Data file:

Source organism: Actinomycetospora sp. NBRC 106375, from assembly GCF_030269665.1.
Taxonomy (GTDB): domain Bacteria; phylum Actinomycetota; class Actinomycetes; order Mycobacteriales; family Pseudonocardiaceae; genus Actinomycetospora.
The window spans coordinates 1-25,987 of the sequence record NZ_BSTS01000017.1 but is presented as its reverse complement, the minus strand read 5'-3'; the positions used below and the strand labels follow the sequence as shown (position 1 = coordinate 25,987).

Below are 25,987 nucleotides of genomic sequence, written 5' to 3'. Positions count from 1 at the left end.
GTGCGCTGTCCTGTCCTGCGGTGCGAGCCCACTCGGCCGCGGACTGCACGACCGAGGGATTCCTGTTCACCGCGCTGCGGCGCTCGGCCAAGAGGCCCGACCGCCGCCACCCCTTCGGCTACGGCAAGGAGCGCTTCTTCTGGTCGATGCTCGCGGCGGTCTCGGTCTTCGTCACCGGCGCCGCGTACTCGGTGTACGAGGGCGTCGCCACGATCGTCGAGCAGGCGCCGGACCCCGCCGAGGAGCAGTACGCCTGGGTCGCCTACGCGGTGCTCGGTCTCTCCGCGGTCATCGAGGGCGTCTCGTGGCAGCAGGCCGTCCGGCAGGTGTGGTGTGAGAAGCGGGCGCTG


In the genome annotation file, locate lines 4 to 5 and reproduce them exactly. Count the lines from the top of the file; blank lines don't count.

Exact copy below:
Below are 25,987 nucleotides of genomic sequence, written 5' to 3'. Positions count from 1 at the left end.
GTGCGCTGTCCTGTCCTGCGGTGCGAGCCCACTCGGCCGCGGACTGCACGACCGAGGGATTCCTGTTCACCGCGCTGCGGCGCTCGGCCAAGAGGCCCGACCGCCGCCACCCCTTCGGCTACGGCAAGGAGCGCTTCTTCTGGTCGATGCTCGCGGCGGTCTCGGTCTTCGTCACCGGCGCCGCGTACTCGGTGTACGAGGGCGTCGCCACGATCGTCGAGCAGGCGCCGGACCCCGCCGAGGAGCAGTACGCCTGGGTCGCCTACGCGGTGCTCGGTCTCTCCGCGGTCATCGAGGGCGTCTCGTGGCAGCAGGCCGTCCGGCAGGTGTGGTGTGAGAAGCGGGCGCTG